Beer appears to be full of enthusiasts that can't add up, can't read an annual return but think buying shares in breweries makes them part of a club. These are sucker investors. Dumb money. They lose, they always lose.

  5. I looked into CMIC in the late 90's early 00's but decided against investing. Looked into it a few years ago and IIRC it wouldn't have been a stellar investment choice. But more seriously, why is staropramen brewed in the UK so disgunstingly sweet and crap but the pint I had on the continent was crisp and refreshing?

  6. Cookie is always right21 June 2023 at 13:18

    Further to that, Cookie is right, the law of limited liability has likely saved the shareholders not ruined them.
    Without that they would not only have lost the money they put in, they'd be on the hook for their share on the company liabilities.
    Like them Lloyds investors that didn't realise they'd bought paper in an unlimited partnership rather than a limited liability company that gave us all a laugh many years ago.
    Whining losers, these brewery shareholders.
    All need to drink a pint of "man the f*** up" before they invest again or just keep their money in the halifax and shut up.

    1. I think that cookie is right gentleman is a rather scathing kind of chap. Nobody is denying investors take risks. The article is just stating things may have been happening in the background. I also have an A level in economics but don't swear at people. Can the publishers of this site put him in the sin bin?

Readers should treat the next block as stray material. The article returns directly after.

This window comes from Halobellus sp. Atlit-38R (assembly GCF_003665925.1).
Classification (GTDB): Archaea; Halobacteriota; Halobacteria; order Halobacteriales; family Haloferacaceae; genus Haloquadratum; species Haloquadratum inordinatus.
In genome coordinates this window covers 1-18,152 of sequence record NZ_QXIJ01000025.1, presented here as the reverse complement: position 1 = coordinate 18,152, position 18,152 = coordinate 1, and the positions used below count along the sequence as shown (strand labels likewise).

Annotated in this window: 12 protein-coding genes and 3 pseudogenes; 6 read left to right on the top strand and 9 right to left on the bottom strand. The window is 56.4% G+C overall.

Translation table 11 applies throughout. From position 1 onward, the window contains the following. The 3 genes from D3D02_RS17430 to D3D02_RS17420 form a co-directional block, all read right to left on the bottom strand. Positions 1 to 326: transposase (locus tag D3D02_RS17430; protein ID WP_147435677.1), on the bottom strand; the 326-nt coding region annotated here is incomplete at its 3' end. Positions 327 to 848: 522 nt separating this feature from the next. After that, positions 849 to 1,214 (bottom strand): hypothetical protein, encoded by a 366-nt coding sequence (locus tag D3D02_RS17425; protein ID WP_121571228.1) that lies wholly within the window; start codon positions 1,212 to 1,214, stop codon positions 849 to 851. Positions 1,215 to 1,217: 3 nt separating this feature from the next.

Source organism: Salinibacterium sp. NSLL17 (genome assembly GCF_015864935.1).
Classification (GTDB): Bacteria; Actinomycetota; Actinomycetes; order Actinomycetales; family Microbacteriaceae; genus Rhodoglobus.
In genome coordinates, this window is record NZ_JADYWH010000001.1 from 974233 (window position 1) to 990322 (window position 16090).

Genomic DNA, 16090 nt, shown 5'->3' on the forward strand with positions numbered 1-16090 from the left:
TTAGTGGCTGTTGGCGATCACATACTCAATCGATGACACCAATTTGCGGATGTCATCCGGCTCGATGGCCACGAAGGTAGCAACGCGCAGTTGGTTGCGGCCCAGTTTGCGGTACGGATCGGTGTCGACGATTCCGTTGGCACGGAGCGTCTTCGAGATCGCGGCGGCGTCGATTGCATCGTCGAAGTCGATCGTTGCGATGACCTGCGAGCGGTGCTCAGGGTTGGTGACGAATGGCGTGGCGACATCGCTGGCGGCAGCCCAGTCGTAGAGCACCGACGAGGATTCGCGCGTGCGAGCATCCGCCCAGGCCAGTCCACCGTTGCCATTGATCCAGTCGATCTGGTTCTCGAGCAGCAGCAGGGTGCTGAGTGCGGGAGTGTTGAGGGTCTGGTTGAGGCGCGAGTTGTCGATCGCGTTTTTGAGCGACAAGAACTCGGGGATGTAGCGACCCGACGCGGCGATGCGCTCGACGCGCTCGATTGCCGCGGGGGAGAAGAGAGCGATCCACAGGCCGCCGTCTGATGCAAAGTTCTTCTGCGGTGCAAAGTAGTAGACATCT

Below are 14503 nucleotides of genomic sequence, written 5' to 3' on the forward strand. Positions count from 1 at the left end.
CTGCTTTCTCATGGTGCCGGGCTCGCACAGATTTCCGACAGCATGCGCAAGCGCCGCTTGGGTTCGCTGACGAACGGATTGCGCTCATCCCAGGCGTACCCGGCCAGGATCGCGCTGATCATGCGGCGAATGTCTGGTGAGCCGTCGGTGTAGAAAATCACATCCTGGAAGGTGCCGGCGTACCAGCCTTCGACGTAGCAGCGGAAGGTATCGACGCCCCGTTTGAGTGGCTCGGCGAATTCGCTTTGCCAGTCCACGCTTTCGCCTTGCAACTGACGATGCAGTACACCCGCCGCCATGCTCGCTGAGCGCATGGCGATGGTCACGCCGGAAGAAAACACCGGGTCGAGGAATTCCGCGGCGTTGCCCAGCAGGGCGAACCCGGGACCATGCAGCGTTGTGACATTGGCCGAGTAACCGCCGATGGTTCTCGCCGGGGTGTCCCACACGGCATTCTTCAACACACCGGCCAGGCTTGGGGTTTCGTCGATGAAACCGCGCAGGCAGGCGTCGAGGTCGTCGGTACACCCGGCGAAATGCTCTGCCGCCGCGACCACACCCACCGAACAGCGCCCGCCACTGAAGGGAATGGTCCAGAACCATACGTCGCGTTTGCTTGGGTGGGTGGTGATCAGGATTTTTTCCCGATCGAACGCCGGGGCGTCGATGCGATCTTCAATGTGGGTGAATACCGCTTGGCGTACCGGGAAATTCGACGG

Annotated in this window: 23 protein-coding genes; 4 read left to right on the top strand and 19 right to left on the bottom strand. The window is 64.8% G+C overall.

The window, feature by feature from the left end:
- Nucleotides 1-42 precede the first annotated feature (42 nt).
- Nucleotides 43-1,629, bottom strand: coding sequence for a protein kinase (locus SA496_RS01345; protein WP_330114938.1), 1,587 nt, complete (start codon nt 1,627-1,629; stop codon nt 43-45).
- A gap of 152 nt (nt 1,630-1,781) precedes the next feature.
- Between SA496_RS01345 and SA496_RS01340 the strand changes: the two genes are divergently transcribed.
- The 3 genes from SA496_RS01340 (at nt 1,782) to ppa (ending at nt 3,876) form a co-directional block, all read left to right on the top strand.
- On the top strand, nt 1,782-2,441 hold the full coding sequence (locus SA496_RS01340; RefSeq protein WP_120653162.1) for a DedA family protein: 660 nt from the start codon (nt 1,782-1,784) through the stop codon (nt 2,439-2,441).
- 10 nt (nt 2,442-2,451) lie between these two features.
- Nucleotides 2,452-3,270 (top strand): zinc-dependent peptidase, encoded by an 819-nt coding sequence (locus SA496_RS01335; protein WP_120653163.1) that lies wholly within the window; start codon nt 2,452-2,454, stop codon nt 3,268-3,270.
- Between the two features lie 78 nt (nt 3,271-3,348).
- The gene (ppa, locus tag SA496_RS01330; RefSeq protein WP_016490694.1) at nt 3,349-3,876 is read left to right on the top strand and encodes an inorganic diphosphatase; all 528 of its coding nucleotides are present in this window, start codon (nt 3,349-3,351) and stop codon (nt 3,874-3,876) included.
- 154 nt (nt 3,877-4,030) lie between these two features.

7. When Black Sheep put their prices up across the board by 19.5% earlier in the year the alarm bells should have been ringing long and hard in shareholder's ears, but it seems they did nothing. The CMIC committee appear to have questions to answer as to why they didn't bail out and cut their losses.

    1. CMIC is deliberately run in a passive manner, in that shares will only be sold if a company is taken over or exits the industry. If they started to manage it actively it would open up a whole can of worms, and probably in the long term wouldn't produce better investment returns.

      There is a question mark about how much money should be put into small breweries with illiquid shares - they have already burned their fingers by losing about £100k on West Berkshire Brewery.

    2. Maybe it would be better to manage the fund in a less passive manner, without reaching the levels of constantly trading.

    3. I wrote about CMIC back in 2014. I rather presciently said:

      "It has also amassed holdings of 9.6% in Hop Back and 8.7% in Black Sheep which to my mind run the risk of compromising its independence. If it was up to me I’d probably limit it to 5% of any one company."

      I spoke optimistically of investments in Black Eagle and West Berkshire, but Black Eagle is no longer listed as a holding and West Berkshire has been written down to nil value.